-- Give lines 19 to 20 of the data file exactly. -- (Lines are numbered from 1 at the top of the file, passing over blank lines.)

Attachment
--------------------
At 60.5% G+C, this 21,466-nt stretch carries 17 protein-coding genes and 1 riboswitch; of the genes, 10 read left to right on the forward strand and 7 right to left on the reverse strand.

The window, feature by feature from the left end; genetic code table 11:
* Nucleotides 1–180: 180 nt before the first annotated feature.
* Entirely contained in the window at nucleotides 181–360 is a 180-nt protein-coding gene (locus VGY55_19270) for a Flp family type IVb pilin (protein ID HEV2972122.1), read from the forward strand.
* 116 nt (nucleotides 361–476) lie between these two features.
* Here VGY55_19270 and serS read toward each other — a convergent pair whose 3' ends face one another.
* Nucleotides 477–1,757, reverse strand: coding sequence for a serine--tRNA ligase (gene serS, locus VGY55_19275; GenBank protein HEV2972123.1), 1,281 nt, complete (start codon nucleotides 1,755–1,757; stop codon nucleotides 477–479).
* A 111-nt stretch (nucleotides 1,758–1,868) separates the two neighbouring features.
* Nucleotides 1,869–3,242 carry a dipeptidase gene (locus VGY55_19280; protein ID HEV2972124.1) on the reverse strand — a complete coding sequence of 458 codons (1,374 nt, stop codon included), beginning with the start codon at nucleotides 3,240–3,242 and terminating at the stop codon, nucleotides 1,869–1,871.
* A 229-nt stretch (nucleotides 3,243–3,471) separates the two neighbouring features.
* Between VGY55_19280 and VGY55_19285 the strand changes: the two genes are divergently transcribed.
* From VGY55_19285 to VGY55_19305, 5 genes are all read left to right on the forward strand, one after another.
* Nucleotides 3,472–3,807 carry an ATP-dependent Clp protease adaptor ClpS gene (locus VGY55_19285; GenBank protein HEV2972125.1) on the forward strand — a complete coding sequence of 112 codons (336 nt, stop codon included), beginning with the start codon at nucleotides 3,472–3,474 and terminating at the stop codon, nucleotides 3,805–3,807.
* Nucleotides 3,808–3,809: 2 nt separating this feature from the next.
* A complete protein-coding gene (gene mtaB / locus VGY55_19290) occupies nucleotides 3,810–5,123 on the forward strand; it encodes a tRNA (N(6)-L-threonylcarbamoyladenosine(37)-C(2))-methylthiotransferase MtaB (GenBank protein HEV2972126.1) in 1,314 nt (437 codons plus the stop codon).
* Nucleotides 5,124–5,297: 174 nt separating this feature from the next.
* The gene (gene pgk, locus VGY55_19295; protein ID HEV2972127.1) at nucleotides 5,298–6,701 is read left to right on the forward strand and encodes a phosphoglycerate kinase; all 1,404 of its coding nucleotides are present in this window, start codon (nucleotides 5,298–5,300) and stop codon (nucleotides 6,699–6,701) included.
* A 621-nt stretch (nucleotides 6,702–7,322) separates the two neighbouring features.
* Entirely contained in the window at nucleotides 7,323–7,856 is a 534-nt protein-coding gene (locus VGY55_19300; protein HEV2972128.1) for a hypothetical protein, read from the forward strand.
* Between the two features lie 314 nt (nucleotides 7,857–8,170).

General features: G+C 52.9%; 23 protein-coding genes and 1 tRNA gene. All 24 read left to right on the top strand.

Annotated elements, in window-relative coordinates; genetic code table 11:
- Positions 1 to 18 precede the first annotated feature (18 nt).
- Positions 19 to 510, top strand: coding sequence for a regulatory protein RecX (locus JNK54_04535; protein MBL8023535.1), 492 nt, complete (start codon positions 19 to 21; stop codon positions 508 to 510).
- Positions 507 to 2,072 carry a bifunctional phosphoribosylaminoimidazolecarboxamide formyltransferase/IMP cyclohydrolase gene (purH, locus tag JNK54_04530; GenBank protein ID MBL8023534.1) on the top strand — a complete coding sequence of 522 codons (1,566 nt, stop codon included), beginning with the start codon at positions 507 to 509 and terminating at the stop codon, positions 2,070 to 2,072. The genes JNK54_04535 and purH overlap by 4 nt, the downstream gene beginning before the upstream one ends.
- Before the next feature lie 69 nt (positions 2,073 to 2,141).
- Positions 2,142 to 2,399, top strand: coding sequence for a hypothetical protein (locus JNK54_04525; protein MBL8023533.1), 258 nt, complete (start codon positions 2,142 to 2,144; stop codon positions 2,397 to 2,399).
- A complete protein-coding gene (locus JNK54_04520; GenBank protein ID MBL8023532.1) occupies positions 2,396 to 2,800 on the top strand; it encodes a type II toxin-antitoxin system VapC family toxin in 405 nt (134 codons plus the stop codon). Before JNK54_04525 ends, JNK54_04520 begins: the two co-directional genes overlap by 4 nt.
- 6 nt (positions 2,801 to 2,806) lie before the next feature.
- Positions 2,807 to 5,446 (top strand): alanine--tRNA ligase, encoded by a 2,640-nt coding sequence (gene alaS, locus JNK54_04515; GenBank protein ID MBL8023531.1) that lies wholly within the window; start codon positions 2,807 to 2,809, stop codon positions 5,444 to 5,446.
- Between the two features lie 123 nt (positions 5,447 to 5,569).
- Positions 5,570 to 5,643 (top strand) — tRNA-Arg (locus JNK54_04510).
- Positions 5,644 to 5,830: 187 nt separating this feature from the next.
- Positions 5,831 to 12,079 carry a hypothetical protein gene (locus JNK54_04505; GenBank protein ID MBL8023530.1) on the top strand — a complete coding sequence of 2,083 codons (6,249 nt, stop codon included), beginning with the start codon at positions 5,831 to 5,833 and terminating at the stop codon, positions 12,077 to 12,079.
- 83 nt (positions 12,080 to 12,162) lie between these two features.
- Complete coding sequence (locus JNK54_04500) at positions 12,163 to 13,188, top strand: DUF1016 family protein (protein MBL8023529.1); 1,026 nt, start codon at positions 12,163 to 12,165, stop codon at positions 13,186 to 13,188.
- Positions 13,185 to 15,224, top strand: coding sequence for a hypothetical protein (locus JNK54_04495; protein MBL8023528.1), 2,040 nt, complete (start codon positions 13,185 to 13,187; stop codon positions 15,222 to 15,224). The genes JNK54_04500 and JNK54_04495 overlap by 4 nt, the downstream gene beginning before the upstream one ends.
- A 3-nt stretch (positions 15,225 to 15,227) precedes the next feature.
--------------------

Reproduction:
* Entirely contained in the window at nucleotides 7,323–7,856 is a 534-nt protein-coding gene (locus VGY55_19300; protein HEV2972128.1) for a hypothetical protein, read from the forward strand.
* Between the two features lie 314 nt (nucleotides 7,857–8,170).